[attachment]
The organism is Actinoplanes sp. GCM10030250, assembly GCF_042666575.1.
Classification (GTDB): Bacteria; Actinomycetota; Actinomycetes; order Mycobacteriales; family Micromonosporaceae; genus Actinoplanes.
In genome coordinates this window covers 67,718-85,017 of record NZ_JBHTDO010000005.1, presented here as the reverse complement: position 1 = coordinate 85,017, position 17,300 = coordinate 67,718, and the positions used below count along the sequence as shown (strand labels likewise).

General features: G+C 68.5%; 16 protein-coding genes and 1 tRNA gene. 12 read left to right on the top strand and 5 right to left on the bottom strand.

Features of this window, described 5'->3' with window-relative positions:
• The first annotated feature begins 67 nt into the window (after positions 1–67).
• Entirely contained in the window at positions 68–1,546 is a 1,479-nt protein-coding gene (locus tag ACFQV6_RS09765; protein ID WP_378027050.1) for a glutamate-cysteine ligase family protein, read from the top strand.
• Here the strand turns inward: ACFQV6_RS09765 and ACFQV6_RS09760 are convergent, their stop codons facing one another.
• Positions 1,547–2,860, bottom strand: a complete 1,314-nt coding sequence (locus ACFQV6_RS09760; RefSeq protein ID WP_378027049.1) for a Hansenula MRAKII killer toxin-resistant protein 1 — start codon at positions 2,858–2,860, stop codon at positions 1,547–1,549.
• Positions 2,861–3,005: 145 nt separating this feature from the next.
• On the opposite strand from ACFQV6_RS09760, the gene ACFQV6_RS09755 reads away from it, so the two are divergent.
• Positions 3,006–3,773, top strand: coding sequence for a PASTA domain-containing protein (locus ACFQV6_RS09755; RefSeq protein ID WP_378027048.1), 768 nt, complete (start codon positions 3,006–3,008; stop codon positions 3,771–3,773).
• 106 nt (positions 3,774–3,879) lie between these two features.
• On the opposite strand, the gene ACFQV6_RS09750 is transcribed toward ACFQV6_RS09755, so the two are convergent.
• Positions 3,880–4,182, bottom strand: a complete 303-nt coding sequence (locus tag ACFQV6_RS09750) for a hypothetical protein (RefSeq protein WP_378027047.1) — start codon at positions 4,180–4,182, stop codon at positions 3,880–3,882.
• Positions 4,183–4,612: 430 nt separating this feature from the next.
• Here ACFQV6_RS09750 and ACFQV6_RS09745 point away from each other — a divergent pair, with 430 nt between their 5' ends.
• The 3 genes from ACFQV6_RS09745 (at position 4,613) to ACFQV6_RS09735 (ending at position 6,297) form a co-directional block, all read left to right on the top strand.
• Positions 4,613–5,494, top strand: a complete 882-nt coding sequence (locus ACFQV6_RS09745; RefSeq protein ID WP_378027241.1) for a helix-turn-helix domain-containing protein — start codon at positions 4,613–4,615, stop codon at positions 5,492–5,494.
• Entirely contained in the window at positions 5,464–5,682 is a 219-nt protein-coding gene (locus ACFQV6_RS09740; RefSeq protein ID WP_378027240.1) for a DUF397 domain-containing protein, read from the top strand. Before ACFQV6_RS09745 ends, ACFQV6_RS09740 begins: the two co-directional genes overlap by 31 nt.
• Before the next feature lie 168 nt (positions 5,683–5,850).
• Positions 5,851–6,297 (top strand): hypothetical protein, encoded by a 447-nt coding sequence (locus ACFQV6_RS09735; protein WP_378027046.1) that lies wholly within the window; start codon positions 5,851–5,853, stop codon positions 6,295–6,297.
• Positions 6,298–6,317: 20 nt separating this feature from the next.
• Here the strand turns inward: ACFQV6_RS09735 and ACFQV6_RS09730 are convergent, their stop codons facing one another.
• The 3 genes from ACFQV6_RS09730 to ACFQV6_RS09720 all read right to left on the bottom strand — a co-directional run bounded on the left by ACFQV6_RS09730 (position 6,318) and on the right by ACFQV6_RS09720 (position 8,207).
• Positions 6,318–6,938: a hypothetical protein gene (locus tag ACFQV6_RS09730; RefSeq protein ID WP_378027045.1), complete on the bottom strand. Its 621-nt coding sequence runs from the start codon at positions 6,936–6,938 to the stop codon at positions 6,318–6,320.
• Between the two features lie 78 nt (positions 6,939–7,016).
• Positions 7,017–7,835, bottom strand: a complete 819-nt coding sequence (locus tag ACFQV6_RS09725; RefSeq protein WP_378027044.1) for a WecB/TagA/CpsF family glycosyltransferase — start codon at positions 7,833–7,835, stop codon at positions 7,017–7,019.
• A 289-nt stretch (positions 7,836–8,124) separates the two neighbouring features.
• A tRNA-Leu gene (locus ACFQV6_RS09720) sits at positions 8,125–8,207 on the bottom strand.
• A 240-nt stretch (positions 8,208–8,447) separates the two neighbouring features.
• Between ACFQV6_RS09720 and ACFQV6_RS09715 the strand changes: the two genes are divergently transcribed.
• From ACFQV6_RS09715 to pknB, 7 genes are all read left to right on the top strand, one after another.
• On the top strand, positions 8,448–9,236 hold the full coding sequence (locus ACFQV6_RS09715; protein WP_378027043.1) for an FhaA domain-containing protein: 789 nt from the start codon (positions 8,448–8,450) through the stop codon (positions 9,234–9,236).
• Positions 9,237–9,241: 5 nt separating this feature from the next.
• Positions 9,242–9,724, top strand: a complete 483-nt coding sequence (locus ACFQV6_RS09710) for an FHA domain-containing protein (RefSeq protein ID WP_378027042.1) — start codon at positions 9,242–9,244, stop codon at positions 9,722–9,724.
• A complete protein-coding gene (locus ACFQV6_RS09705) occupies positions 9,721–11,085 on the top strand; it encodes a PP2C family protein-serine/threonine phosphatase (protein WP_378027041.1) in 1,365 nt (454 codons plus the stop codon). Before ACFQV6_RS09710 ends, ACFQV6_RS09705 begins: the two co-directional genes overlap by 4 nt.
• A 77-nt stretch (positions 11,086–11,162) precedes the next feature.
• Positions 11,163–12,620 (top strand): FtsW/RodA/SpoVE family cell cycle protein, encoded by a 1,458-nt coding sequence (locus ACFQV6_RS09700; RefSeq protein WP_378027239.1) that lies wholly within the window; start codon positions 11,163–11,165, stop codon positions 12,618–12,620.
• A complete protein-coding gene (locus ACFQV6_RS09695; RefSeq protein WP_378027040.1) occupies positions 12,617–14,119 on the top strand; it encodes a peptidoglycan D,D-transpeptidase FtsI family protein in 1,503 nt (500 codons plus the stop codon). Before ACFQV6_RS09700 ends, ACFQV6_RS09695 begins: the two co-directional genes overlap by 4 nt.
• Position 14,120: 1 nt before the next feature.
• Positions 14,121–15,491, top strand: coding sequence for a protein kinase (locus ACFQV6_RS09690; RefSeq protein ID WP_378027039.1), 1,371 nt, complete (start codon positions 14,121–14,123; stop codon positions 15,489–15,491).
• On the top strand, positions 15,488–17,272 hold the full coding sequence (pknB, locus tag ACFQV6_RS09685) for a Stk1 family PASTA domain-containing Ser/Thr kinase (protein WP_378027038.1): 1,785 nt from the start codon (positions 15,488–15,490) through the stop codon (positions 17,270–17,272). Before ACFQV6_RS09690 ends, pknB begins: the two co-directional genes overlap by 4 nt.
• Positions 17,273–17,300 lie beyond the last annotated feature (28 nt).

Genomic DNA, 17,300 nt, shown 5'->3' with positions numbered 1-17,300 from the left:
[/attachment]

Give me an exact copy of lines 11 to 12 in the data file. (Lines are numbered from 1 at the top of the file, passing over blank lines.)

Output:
• On the opposite strand from ACFQV6_RS09760, the gene ACFQV6_RS09755 reads away from it, so the two are divergent.
• Positions 3,006–3,773, top strand: coding sequence for a PASTA domain-containing protein (locus ACFQV6_RS09755; RefSeq protein ID WP_378027048.1), 768 nt, complete (start codon positions 3,006–3,008; stop codon positions 3,771–3,773).